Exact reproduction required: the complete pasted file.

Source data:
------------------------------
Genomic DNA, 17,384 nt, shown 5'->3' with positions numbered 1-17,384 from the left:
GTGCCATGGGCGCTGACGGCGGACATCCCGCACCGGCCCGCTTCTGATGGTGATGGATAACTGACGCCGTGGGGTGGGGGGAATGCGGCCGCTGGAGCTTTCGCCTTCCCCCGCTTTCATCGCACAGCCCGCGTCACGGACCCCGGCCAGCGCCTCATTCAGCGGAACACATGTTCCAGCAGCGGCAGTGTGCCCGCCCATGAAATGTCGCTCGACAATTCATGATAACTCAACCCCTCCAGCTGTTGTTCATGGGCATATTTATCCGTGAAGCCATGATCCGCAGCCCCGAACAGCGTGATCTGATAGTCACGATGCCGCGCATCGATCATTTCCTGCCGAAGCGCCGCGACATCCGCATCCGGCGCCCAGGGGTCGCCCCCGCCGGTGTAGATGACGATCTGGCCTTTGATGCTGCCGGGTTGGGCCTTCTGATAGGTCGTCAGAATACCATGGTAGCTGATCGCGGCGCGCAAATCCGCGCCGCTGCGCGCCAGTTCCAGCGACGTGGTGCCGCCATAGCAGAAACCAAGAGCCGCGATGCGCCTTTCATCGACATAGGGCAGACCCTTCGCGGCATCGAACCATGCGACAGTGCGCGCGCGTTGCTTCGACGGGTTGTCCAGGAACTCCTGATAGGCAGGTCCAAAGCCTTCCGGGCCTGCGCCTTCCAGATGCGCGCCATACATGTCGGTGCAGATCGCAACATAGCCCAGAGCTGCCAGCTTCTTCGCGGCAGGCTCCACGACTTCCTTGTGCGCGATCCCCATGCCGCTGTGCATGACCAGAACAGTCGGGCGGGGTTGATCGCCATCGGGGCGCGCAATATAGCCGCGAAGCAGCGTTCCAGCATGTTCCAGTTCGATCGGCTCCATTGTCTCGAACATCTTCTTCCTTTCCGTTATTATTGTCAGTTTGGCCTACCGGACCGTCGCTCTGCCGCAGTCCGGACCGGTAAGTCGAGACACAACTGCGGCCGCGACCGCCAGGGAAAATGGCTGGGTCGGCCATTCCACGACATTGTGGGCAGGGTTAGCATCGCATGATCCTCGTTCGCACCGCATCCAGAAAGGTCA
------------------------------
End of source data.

Genomic DNA, 17,384 nt, shown 5'->3' with positions numbered 1-17,384 from the left:
GTGCCATGGGCGCTGACGGCGGACATCCCGCACCGGCCCGCTTCTGATGGTGATGGATAACTGACGCCGTGGGGTGGGGGGAATGCGGCCGCTGGAGCTTTCGCCTTCCCCCGCTTTCATCGCACAGCCCGCGTCACGGACCCCGGCCAGCGCCTCATTCAGCGGAACACATGTTCCAGCAGCGGCAGTGTGCCCGCCCATGAAATGTCGCTCGACAATTCATGATAACTCAACCCCTCCAGCTGTTGTTCATGGGCATATTTATCCGTGAAGCCATGATCCGCAGCCCCGAACAGCGTGATCTGATAGTCACGATGCCGCGCATCGATCATTTCCTGCCGAAGCGCCGCGACATCCGCATCCGGCGCCCAGGGGTCGCCCCCGCCGGTGTAGATGACGATCTGGCCTTTGATGCTGCCGGGTTGGGCCTTCTGATAGGTCGTCAGAATACCATGGTAGCTGATCGCGGCGCGCAAATCCGCGCCGCTGCGCGCCAGTTCCAGCGACGTGGTGCCGCCATAGCAGAAACCAAGAGCCGCGATGCGCCTTTCATCGACATAGGGCAGACCCTTCGCGGCATCGAACCATGCGACAGTGCGCGCGCGTTGCTTCGACGGGTTGTCCAGGAACTCCTGATAGGCAGGTCCAAAGCCTTCCGGGCCTGCGCCTTCCAGATGCGCGCCATACATGTCGGTGCAGATCGCAACATAGCCCAGAGCTGCCAGCTTCTTCGCGGCAGGCTCCACGACTTCCTTGTGCGCGATCCCCATGCCGCTGTGCATGACCAGAACAGTCGGGCGGGGTTGATCGCCATCGGGGCGCGCAATATAGCCGCGAAGCAGCGTTCCAGCATGTTCCAGTTCGATCGGCTCCATTGTCTCGAACATCTTCTTCCTTTCCGTTATTATTGTCAGTTTGGCCTACCGGACCGTCGCTCTGCCGCAGTCCGGACCGGTAAGTCGAGACACAACTGCGGCCGCGACCGCCAGGGAAAATGGCTGGGTCGGCCATTCCACGACATTGTGGGCAGGGTTAGCATCGCATGATCCTCGTTCGCACCGCATCCAGAAAGGTCA